SDA400, 440, 450, 470, 490, 510–570, 600, 630, 650–720, 740, 1000, 1110, 1120, 1140, 1190, 1200, 1290, 1400, 1520, 1630, 1650, 1660, 1710, 1730, 1740, 1780, 1790, 1800, 1840, 1870, 1920, 1960, 2090, 2100, 2140, 2200, 2210, 2230, 2250, 2260Entry and stay probability is 0.05
Figure 4. R2 plot. Areas of lowest R2 values (<0.0001) were selected for further analysis.
Figure 4. R2 plot. Areas of lowest R2 values (<0.0001) were selected for further analysis.
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Table 2. Selected spectral wavebands for mangrove condition classification using three methods.
Table 2. Selected spectral wavebands for mangrove condition classification using three methods.
Spectral Region (nm)Center of Wavebands (nm)Significance
400–690520, 560, 650Chlorophyll content
700–1350710, 760Red edge/plant stress
1360–1750No wavebands selected-
1760–23402100, 2230Starch, cellulose, protein and nitrogen
Figure 5. Frequency of selected wavebands using R2 plot, PCA and SDA. Selected wavebands are underscored.
Figure 5. Frequency of selected wavebands using R2 plot, PCA and SDA. Selected wavebands are underscored.
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4.3. Mangrove Classification and Validation

The selected wavebands were found to separate the three mangrove species with different conditions quite well. Results of the classification based on these wavebands were deemed more than satisfactory (Table 3). The overall accuracy and kappa coefficient were calculated at 97.78% and 0.97, respectively. White, healthy red and dwarf red mangroves are spectrally distinct. The white mangrove had an accuracy of 100%, thus making them easy to separate from other species. The confusion is found mainly between the poor condition black, the healthy black and the dwarf black mangroves. This is obvious, since spectrally, these three conditions are similar. Nonetheless, the accuracies for dwarf and poor condition black mangroves are satisfactory, as they are all above 90%.
The validation indicates that there is only a slight drop among the accuracies (Table 4). The overall accuracy and the Khat were calculated at 91.7% and 0.90, respectively. Again, white and healthy red mangroves were easily separated from the other species with classification accuracies of 100%. The dwarf red mangrove is also separated with a high accuracy (96.67% for the user’s accuracy and 100% for the producer’s accuracy). Similarly, the confusions occur between the black mangroves with various conditions (i.e., healthy, poor and dwarf). However, the classification accuracies are higher than 80%, which could indicate that the classification based on proximal hyperspectral remote sensing techniques could be applied to separate mangrove forests of various health conditions. In addition, results from the one-way ANOVA indicate that there is a significant difference (p < 0.05) in the mean reflectance among the mangrove species and conditions (Table 5).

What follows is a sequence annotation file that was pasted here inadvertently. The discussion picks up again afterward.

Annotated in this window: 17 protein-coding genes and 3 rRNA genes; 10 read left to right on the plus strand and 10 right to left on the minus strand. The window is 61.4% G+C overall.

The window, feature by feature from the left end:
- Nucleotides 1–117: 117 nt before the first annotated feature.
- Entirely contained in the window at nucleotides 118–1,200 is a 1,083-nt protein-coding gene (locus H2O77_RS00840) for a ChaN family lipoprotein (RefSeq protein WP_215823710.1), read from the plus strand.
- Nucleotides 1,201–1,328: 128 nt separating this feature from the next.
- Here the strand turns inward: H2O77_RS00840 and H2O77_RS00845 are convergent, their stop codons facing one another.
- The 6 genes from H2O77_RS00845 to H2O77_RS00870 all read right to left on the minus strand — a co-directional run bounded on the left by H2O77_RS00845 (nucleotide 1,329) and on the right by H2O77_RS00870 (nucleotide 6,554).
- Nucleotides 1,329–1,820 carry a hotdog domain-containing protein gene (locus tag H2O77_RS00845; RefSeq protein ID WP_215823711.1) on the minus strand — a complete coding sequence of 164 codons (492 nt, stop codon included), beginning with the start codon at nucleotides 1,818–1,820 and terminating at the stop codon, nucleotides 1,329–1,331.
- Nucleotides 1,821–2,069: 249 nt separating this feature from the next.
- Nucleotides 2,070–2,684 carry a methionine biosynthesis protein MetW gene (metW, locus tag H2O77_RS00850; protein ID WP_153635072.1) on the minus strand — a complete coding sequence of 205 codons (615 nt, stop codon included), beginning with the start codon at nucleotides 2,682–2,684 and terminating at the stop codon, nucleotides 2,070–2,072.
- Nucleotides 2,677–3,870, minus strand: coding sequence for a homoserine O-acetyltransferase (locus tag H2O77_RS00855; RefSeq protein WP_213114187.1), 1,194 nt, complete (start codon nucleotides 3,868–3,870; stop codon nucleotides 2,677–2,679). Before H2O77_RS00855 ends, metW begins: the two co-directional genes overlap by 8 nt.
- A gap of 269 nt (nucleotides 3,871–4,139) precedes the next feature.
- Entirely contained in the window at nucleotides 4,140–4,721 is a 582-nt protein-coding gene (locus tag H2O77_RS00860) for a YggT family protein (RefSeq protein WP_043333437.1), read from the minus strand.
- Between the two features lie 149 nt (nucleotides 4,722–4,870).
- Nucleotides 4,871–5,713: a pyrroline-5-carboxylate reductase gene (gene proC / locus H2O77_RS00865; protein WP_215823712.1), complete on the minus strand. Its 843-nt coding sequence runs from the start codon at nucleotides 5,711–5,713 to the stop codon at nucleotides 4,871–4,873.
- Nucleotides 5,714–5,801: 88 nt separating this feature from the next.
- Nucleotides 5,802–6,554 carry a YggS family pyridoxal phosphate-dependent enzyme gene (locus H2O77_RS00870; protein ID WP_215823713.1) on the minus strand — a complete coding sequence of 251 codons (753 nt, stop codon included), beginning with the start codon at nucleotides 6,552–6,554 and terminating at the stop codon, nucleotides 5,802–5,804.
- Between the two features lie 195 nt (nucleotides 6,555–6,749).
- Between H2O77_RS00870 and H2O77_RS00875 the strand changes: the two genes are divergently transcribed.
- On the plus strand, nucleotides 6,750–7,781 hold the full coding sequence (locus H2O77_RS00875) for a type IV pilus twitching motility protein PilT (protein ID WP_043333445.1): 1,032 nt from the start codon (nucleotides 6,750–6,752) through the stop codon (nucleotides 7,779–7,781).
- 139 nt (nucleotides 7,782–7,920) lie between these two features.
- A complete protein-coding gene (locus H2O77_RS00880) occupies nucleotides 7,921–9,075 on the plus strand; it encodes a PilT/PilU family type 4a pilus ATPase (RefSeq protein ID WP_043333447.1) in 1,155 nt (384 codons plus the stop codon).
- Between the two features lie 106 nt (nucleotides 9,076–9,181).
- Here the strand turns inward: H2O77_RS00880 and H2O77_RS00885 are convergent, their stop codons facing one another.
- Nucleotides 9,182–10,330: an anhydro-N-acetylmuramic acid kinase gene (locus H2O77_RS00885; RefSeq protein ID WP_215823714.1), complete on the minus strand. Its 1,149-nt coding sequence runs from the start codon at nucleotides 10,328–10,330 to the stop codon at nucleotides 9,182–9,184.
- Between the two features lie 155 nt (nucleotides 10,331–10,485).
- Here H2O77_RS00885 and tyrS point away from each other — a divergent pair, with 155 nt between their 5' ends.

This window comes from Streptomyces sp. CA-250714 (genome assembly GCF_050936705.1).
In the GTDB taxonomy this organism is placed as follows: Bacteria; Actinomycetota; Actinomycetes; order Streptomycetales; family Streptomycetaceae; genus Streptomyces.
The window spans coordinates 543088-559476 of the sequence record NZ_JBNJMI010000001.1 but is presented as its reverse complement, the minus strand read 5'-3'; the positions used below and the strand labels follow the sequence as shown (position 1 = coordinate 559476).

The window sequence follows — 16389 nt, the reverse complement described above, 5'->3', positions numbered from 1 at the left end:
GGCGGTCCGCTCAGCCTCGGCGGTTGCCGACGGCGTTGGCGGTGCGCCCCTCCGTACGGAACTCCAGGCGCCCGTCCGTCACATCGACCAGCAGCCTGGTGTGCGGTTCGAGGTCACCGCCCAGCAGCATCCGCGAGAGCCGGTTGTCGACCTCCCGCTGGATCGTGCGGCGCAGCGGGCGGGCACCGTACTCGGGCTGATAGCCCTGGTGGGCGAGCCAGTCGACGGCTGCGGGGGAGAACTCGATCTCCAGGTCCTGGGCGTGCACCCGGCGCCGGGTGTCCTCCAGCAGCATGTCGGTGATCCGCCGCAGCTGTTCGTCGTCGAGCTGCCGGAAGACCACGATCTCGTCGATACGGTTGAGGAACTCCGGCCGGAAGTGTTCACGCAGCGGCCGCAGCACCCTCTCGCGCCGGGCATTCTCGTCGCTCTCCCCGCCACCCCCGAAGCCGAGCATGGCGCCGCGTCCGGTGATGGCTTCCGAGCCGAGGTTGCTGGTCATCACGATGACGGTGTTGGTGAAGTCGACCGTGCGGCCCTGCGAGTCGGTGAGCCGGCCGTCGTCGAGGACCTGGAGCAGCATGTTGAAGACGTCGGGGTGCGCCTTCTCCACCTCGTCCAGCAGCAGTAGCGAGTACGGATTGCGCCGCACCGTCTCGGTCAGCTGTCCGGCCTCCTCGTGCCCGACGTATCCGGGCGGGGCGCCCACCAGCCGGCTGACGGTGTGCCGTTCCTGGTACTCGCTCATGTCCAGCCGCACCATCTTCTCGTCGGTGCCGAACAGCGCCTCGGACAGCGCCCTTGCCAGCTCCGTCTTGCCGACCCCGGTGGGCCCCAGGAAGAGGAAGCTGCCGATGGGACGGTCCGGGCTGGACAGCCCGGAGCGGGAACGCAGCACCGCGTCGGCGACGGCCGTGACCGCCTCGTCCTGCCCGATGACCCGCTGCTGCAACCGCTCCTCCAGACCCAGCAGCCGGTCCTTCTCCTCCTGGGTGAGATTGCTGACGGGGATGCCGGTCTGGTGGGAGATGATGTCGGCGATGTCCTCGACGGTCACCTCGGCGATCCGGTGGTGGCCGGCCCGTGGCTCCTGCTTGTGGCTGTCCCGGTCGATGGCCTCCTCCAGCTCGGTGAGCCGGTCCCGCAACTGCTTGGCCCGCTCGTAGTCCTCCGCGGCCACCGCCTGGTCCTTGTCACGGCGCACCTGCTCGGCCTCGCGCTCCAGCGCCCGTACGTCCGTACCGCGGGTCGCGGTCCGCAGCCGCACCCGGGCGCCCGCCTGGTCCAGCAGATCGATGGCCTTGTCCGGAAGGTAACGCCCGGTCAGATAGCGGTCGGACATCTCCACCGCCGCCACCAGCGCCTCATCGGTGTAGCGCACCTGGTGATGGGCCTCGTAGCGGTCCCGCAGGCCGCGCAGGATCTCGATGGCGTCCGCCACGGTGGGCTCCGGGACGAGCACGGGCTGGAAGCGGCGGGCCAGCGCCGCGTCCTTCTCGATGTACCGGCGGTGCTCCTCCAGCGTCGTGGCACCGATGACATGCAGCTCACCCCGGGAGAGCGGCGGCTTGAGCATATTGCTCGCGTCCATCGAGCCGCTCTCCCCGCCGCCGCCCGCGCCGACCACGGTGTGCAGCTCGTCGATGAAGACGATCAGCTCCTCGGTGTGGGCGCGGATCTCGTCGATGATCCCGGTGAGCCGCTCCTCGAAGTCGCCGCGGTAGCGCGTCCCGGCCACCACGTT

Table 3. Error matrix of the classification based on the seven selected wavebands.
Table 3. Error matrix of the classification based on the seven selected wavebands.
TypeDBDRPBHRHBHWTotalUsers’ Accuracy
Producer’s accuracy90.91%100%96.55%100%100%100%
Notes: HB, healthy black; DB, dwarf black; PB, poor condition black; HR, healthy red; DR, poor condition red; HW, healthy white.
Table 4. Error matrix of the classification validation based on the seven selected wavebands.
Table 4. Error matrix of the classification validation based on the seven selected wavebands.
TypeDBDRPBHRHBHWTotalUsers’ Accuracy
Producer’s accuracy83.87%100%86.21%96.77%92.86%96.8%
Table 5. Mean Square Between (MSB) and Mean Square within (MSW) variances of the mean reflectance at selected wavebands (mean squares).
Table 5. Mean Square Between (MSB) and Mean Square within (MSW) variances of the mean reflectance at selected wavebands (mean squares).
Waveband (nm)52056065071076021002230
However, it is important to note that the extent of hyperspectral discrimination of mangroves from other mangrove zones located in both tropical and sub-tropical regions could vary depending on the influence of various factors, such as variable precipitation rates, soil salinity conditions and species composition. For semi-arid regions, as in this study, it is well known that the mangroves are under considerable stress due to soil hypersaline conditions and that such environmental factors induce seasonal changes in leaf pigments content, which, in turn, affect the hyperspectral reflectance of the selected mangrove species.

5. Conclusions